Football Magazine

NEBRASKA FOOTBALL: Huskers' NFL Combine Winners and Losers

By Huskerlocker @huskerlocker

Blog post image

Share this story

By Chris Labenz
It’s difficult to gauge how well a player performed overall at the NFL Combine based purely on raw numbers. You can't see hip movement, starts, stops, and other seemingly small physical cues that end up being significant in a team's eventual draft day decisions.
This data is often used to confirm original perceptions about a player due to game film or causes some tinkering with that player’s position on draft boards.
However, if a player performs poorly, this can easily drop him down a team’s board significantly, even if his game film and college numbers are staggering.
Players have also moved up several rounds in the NFL Draft because of eye-popping performances in Indianapolis.
For example, Darius Heyward-Bey (current Oakland Raiders wide receiver) and Chris Johnson (current Tennessee Titans running back) were perceived by pundits to be second or third round picks, but due to incredibly fast 40-yard dash times, they were selected in the first round.
Let’s examine which former Huskers may have moved up draft boards, cemented their projected draft position or potentially hurt their position due to their presentations at the NFL Combine:
Moved up the Board:
Lavonte David –
Height: 6’1”
Weight: 233 lbs.
40-Yard Dash: 4.65 seconds (No. 7 fastest among LB)
Bench Press: 19 reps at 225 lbs. (No. 20 best among LB)
Vertical Leap: 36.5 inches (No. 8 among LB)
Broad Jump: 9’11” (No. 11 among LB)
Pre-Combine Round Projection: 2-3
Post-Combine Round Projection: Late 1-2
Summary: David weighed in approximately 13 pounds heavier than the weight his senior season's playing weight. When initial NFL Draft projections were made, experts were concerned about David’s size and ability to handle linemen at the pro level.
Despite adding the extra weight, David showcased elite athleticism for a linebacker by running an impressive 40-yard dash (4.65) and hitting 36.5 inches in the vertical leap.
Teams should be less worried about No. 4’s size if he can continue to successfully add beneficial weight while maintaining his trademark speed and quickness.
Alfonzo Dennard –
Height: 5’10”
Weight: 204 lbs.
40-Yard Dash: 4.55 seconds (No. 15 fastest CB)
Bench Press: Did not participate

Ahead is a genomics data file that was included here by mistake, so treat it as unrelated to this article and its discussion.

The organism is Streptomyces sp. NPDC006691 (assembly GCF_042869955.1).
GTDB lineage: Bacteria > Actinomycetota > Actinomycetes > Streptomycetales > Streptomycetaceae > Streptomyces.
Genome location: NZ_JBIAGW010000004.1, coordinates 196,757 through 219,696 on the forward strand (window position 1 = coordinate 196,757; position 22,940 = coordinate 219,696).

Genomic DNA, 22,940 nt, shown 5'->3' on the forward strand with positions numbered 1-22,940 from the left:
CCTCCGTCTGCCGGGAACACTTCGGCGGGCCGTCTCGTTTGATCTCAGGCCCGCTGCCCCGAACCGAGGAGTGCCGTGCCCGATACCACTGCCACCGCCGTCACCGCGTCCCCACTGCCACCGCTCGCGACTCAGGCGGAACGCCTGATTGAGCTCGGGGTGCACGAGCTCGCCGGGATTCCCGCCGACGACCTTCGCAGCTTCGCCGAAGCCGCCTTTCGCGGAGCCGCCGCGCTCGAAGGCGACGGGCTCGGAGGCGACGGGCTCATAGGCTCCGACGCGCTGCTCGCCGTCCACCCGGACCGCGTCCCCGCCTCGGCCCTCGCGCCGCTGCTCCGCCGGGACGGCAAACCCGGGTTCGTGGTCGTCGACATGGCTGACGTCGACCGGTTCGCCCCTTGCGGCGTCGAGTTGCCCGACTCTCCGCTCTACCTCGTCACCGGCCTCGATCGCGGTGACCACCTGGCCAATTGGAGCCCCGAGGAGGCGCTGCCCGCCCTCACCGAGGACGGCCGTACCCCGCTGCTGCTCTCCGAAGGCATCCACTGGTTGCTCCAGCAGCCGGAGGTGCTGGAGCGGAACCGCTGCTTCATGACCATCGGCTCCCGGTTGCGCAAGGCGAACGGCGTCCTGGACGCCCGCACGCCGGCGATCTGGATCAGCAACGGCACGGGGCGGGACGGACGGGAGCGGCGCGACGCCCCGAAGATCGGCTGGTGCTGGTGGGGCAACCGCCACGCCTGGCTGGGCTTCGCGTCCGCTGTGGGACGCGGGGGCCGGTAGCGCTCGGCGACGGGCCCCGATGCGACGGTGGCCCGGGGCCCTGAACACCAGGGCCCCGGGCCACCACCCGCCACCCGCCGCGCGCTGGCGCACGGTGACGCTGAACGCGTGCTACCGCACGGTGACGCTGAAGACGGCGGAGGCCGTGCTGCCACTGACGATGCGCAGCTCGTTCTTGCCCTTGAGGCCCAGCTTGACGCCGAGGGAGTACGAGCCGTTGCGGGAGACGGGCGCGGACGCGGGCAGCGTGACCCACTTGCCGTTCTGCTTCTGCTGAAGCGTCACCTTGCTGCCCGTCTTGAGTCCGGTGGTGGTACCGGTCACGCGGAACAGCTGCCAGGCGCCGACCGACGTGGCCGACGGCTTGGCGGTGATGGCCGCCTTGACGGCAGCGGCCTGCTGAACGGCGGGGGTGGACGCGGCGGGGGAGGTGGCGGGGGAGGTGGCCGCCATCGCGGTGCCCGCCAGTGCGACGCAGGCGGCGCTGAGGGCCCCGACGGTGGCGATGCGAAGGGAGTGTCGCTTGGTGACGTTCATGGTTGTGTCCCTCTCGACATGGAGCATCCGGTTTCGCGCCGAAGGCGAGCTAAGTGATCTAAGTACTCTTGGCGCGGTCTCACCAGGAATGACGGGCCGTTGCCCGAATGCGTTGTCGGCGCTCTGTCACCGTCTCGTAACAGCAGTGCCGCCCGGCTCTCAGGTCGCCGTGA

Vertical Jump: 37 inches (No. 4 among CB)
Broad Jump: 10’11” (No. 10 among CB)
Pre-Combine Round Projection: Early 2-3
Post-Combine Round Projection: Late 1-2
Summary: Dennard measured in much larger than experts expected. At his current size, the former Husker should have no problem measuring up to NFL wide receivers, a concern that several teams have.
He wasn’t expected to be among the fastest cornerbacks in Indianapolis, yet posted a 4.55 second 40-yard dash. For comparison, former first round pick and current Cleveland Browns cornerback Joe Haden ran a 4.6 time at the 2010 NFL Combine.
Dennard also showed off his elite hops with a 37-inch vertical leap. This will surely be an asset when covering tall wide receivers. Add these numbers to what teams see on No. 15’s film, and he looks to be one of the first corners drafted.
Cemented Their Position:
Jared Crick –
Height: 6’4”
Weight: 279 lbs.
40-Yard Dash: 4.99 seconds (No. 29 among DL)
Vertical Leap: 31 inches (No. 29 among DL)
Broad Jump: 8’8”
3-Cone Drill: 7.47 seconds (No. 5 among DL)
20-Yard Shuttle: 4.40 seconds (No. 17 among DL)
Pre-Combine Round Projection: 3-4
Post-Combine Round Projection: 3-4
Summary: Crick’s draft projection remained uncertain heading into the combine due to his injury-plagued 2011 season.
Pundits had the former Husker being selected anywhere between the late first round to the fifth, but many came to an agreement of Crick likely falling to the third or fourth round.
This projection still appears accurate. No. 94 weighed in at 279 pounds, which is light for a 4-3 defensive tackle, but more than ample to be a 3-4 defensive end.
He didn’t post an impressive 40-yard dash time, but showcased his elite quickness in the three-cone drill, which is much more telling in regards to the success of NFL defensive linemen.
If the Nebraska native has a great showing at the Cornhuskers’ Pro Day, he may be able to rocket back into the second round due to his All-American level of play prior to 2011.
Hurt their Stock:
Marcel Jones –
Height: 6’6”
Weight: 320 lbs.
40-Yard Dash: 5.67 seconds (No. 2 slowest among OL)
Bench Press: 13 reps at 225 lbs. (Last among OL)
Vertical Jump: 27.5 inches (No. 22 among OL)
Broad Jump: 7’11”
3-Cone Drill: 8.03 seconds (No. 7 slowest among OL)
20-Yard Shuttle: 5.12 seconds (Last among OL)
Pre-Combine Round Projection: 5-6
Post-Combine Round Projection: 7-Undrafted
Summary: Jones struggled throughout the event, finishing near the bottom of all drills. While offensive linemen are difficult to grade based purely on raw numbers, Jones’ lack of explosion and strength will only add to the fear teams have about his ability to stay healthy and pass block over the course of an entire season.
He does have great size which works in his favor, but he must have a fantastic performance at Nebraska’s Pro Day to cement himself as a draft pick rather than an undrafted free agent.
Follow Chris on Twitter: @chris_labenz
Follow Husker Locker on Twitter: @huskerlocker
Like us on Facebook: Official Husker Locker Page

Permanent Link to this Blog Post

Back to Featured Articles on Logo Paperblog